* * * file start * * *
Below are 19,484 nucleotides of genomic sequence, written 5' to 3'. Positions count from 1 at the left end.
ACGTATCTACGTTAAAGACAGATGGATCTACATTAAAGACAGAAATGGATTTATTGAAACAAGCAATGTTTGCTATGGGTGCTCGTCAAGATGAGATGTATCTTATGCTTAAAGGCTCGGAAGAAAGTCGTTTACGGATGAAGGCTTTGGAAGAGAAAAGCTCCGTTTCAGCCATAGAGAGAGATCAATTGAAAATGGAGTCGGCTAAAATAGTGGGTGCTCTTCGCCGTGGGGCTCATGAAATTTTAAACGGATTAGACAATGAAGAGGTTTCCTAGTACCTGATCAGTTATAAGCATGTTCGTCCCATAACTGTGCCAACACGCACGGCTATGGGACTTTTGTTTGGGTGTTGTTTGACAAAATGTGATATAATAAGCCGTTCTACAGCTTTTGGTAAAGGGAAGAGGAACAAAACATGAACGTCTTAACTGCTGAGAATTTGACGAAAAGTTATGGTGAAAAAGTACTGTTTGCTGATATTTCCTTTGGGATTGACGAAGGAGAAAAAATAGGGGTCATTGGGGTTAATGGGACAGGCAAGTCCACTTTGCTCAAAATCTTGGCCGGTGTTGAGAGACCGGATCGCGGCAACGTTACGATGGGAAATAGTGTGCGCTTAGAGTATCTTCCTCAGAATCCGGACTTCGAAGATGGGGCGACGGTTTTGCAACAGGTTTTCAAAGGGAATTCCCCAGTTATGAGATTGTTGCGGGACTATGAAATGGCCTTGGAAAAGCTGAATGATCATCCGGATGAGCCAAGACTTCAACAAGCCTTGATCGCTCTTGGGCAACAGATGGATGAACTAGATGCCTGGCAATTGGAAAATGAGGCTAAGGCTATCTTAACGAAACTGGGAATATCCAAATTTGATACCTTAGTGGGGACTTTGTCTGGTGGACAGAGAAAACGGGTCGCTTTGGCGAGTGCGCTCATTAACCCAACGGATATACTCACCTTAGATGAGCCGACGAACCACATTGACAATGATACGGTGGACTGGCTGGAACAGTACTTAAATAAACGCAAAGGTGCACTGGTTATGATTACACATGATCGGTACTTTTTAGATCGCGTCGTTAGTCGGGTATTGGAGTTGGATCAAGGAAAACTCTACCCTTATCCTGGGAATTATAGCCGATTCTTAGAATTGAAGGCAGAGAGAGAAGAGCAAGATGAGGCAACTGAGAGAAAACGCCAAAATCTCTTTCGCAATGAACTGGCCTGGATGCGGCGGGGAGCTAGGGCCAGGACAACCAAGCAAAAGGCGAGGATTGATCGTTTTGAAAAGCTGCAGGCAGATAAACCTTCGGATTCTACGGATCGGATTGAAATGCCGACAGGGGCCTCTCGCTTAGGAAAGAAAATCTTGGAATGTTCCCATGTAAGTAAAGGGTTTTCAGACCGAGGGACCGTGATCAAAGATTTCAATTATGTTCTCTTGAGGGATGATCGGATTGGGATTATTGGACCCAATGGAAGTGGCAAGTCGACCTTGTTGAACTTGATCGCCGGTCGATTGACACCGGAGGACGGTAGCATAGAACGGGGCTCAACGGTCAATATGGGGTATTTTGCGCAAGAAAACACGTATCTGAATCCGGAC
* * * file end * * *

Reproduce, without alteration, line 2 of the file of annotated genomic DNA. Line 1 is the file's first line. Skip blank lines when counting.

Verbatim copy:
ACGTATCTACGTTAAAGACAGATGGATCTACATTAAAGACAGAAATGGATTTATTGAAACAAGCAATGTTTGCTATGGGTGCTCGTCAAGATGAGATGTATCTTATGCTTAAAGGCTCGGAAGAAAGTCGTTTACGGATGAAGGCTTTGGAAGAGAAAAGCTCCGTTTCAGCCATAGAGAGAGATCAATTGAAAATGGAGTCGGCTAAAATAGTGGGTGCTCTTCGCCGTGGGGCTCATGAAATTTTAAACGGATTAGACAATGAAGAGGTTTCCTAGTACCTGATCAGTTATAAGCATGTTCGTCCCATAACTGTGCCAACACGCACGGCTATGGGACTTTTGTTTGGGTGTTGTTTGACAAAATGTGATATAATAAGCCGTTCTACAGCTTTTGGTAAAGGGAAGAGGAACAAAACATGAACGTCTTAACTGCTGAGAATTTGACGAAAAGTTATGGTGAAAAAGTACTGTTTGCTGATATTTCCTTTGGGATTGACGAAGGAGAAAAAATAGGGGTCATTGGGGTTAATGGGACAGGCAAGTCCACTTTGCTCAAAATCTTGGCCGGTGTTGAGAGACCGGATCGCGGCAACGTTACGATGGGAAATAGTGTGCGCTTAGAGTATCTTCCTCAGAATCCGGACTTCGAAGATGGGGCGACGGTTTTGCAACAGGTTTTCAAAGGGAATTCCCCAGTTATGAGATTGTTGCGGGACTATGAAATGGCCTTGGAAAAGCTGAATGATCATCCGGATGAGCCAAGACTTCAACAAGCCTTGATCGCTCTTGGGCAACAGATGGATGAACTAGATGCCTGGCAATTGGAAAATGAGGCTAAGGCTATCTTAACGAAACTGGGAATATCCAAATTTGATACCTTAGTGGGGACTTTGTCTGGTGGACAGAGAAAACGGGTCGCTTTGGCGAGTGCGCTCATTAACCCAACGGATATACTCACCTTAGATGAGCCGACGAACCACATTGACAATGATACGGTGGACTGGCTGGAACAGTACTTAAATAAACGCAAAGGTGCACTGGTTATGATTACACATGATCGGTACTTTTTAGATCGCGTCGTTAGTCGGGTATTGGAGTTGGATCAAGGAAAACTCTACCCTTATCCTGGGAATTATAGCCGATTCTTAGAATTGAAGGCAGAGAGAGAAGAGCAAGATGAGGCAACTGAGAGAAAACGCCAAAATCTCTTTCGCAATGAACTGGCCTGGATGCGGCGGGGAGCTAGGGCCAGGACAACCAAGCAAAAGGCGAGGATTGATCGTTTTGAAAAGCTGCAGGCAGATAAACCTTCGGATTCTACGGATCGGATTGAAATGCCGACAGGGGCCTCTCGCTTAGGAAAGAAAATCTTGGAATGTTCCCATGTAAGTAAAGGGTTTTCAGACCGAGGGACCGTGATCAAAGATTTCAATTATGTTCTCTTGAGGGATGATCGGATTGGGATTATTGGACCCAATGGAAGTGGCAAGTCGACCTTGTTGAACTTGATCGCCGGTCGATTGACACCGGAGGACGGTAGCATAGAACGGGGCTCAACGGTCAATATGGGGTATTTTGCGCAAGAAAACACGTATCTGAATCCGGAC